SOLVED

Reversing columns in a table

Occasional Contributor

I have several table with 13 columns. I need to reverse the columns. How can I do this without cut and inserting the cut data? Right now the table start with the oldest years on record in column B and go on to the newest records. I want the newest record to be in column B and have it go backwards for the current year. Is this possible?

7 Replies

@Ginnie_H39 

 

Of course if you do what you're asking, you're always going to be having to insert a new column for each new year that comes along. And (potentially), possibly needing to revise any formulas intended to analyze and produce reports.

 

May I ask, before we get into changing the order of the columns, what kind of data are in each ROW of this spreadsheet? In fact, without revealing confidential information, if you don't mind my asking, what kind of annual (presumably) inputs are made? What kind of outputs/reports are expected?

 

The reason I ask: it might make more sense to rearrange your sheet by rotating things 90 degrees, so that the years run vertically (as a general matter, most databases are organized that way, with time running vertically, other kinds of data associated with each period in the columns. Not an essential thing, but it's how most experienced users "visualize" the data. And it's quite easy to use Excel's many analytical functions to extract data for meaningful reports.

 

 

@Ginnie_H39 If it's not a structured table you can select any cell in the header row and then custom Sort, Options..., Sort left to right.

Riny_van_Eekelen_0-1669042180686.png

 

@mathetes 

I attached the file that I am working in. This is our department budget amount for each year. There is all kinds of links in this workbook. We want to change it so the most current year is in column B and have it go down in years after that. This is a copy of our file. I thought by changing the start here! page it would change the rest of the sheets but that did not happen. From going forward we would like to be able to insert a new column for each year in column B. I am not sure if I answered enough for you. Please bear with me. Thank you for taking the time to try and help, I appreciate it.

@Ginnie_H39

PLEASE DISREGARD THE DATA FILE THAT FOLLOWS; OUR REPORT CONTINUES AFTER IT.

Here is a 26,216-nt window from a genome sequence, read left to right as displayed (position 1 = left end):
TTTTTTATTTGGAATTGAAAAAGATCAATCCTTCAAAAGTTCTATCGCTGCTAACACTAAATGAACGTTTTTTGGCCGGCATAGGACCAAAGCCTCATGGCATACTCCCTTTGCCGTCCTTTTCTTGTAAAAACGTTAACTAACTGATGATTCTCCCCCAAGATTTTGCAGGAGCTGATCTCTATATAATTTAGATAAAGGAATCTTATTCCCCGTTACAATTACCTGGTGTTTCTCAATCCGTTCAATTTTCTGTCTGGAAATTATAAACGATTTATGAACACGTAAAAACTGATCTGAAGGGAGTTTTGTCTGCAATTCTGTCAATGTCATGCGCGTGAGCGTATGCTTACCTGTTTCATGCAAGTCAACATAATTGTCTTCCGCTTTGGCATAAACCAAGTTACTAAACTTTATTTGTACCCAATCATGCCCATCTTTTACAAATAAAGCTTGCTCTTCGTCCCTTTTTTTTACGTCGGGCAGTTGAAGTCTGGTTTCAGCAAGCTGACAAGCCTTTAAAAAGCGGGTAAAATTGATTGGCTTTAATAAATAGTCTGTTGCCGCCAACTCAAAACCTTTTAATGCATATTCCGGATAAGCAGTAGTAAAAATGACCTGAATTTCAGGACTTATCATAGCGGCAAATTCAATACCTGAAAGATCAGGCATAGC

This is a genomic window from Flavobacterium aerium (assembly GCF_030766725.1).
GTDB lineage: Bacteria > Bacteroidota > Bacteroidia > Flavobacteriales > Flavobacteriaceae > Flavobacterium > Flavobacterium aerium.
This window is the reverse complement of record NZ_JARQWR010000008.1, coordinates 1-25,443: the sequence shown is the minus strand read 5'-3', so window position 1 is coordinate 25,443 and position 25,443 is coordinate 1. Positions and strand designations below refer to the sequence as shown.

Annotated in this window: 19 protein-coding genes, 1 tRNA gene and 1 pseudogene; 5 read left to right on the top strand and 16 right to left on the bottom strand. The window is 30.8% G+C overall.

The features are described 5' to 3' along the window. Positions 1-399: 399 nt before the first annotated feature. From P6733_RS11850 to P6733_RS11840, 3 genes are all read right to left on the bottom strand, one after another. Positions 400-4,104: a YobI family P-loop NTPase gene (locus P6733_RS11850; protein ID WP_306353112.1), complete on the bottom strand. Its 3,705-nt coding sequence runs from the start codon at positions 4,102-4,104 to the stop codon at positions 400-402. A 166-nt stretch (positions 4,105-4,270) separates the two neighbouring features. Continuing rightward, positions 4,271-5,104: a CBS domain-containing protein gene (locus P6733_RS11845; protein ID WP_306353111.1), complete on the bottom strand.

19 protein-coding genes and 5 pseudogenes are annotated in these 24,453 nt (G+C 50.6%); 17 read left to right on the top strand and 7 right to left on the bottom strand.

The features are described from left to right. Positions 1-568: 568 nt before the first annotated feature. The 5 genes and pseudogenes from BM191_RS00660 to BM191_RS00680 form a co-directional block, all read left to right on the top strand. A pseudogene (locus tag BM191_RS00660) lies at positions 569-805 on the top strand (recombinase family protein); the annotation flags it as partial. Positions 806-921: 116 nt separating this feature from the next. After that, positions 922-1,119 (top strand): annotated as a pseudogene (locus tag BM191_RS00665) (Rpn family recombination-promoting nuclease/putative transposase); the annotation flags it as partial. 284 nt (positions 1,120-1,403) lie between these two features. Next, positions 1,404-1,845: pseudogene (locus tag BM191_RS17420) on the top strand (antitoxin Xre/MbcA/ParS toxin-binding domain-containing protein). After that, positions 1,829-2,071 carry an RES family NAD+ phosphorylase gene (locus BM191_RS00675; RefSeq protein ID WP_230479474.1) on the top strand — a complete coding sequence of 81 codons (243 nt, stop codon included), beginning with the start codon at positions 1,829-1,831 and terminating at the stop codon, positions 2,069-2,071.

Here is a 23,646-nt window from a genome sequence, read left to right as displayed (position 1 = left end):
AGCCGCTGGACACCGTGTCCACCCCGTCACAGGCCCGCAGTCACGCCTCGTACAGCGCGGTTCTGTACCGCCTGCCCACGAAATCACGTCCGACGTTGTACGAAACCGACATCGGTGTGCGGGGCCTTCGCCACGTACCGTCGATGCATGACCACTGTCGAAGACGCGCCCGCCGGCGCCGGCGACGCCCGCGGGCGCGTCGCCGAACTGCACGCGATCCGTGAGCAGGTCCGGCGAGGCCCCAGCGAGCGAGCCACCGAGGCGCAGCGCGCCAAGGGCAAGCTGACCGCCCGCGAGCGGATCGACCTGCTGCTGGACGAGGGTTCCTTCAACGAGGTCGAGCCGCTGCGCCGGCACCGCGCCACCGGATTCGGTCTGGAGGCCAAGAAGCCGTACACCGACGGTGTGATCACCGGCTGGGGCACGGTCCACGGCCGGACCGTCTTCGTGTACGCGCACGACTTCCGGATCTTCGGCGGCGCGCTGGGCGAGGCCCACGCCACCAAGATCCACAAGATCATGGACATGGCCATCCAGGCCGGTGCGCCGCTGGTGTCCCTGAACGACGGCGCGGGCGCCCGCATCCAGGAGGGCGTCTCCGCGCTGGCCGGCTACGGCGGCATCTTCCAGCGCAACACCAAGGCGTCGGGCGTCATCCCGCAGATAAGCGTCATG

After looking over the workbook, and its many sheets, my first reaction is to ask "WHY are you wanting to change it?"

 

If it has been working, with all of its subordinate sheets organized with the earliest year on the left, moving to the right as years move on, this could well be a case of "If it ain't broke, don't fix it." And to the extent that you have graphs (a few) that show trends over time, going in the same direction (which happens to make sense to our "western way of thinking"--well, again, why change?

 

Based on your original question, I think both @Riny_van_Eekelen and I (although I can't really speak for him) were picturing a single data table; that is most definitely not what you have here. Instead it's year-by-year actual and budget numbers for different departments or charge centers, each on their own sheets, with a final spreadsheet that compiles data from each of those charge centers.

 

Frankly, it makes sense to keep it going as it is. Unless there's some compelling reason--which is not evident from just looking at it--I'd think you'd want to keep it going as it's been going. Your request for help uses words like "we want" and "we'd like" when you refer to the change of order in the various columns; what you don't describe, and it's (in my mind) a major omission, is the reason underlying that "want" or that "like."  

 

It may be that whatever output is produced by these sheets--that output itself could be changed WITHOUT monkeying with the underlying data. But I (for one) would want to know what purpose is being served by this proposed change.

My engineer would like to not have to scroll over to see the newest data. Since this is ongoing the newest data keeps getting farther over, to where you can not see it without scrolling over. I have other books that is the same way that he would like to have changed. I am struggling with this.
best response confirmed by Hans Vogelaar (MVP)
Solution

@Ginnie_H39 

 

My engineer would like to not have to scroll over to see the newest data. Since this is ongoing the newest data keeps getting farther over, to where you can not see it without scrolling over. I have other books that is the same way that he would like to have changed.

 

One very simple solution to meet that desire, making an assumption on which data is most commonly viewed--seen on a regular basis--would be to simply hide the columns for years more than, oh, 5 years old. Keep the layout (and all the interrelationships and formulas) intact, and just hide the prior history. It would still be there if needed; summary pages would still have access....but scrolling would be eliminated. I've done an example of that on the 70X tab in the attached, just to demonstrate what's possible. [Note: it does become necessary to "unmerge" some of the header rows before you can do this, but that's a relatively simple matter.]

 

Another possible solution -- requiring a bit more work (to define it, first, and then to implement it)--would be to create a new "dashboard" sheet that extracts the data that the engineer needs to see from those subordinate sheets, pulling it together in one convenient spot. That would, as noted, require sitting down and thinking about what the needed output is.

 

My underlying point: it would be a mistake to totally reorganize what has been a smoothly functioning workbook for the sake of what is, admittedly, yes, more convenient, IF a few minutes devoted to answering the question "What do we really need to determine (or see or compare or....) in the first place?" could lead to a simpler solution that is also convenient (maybe even more so!).

Thank you for your help.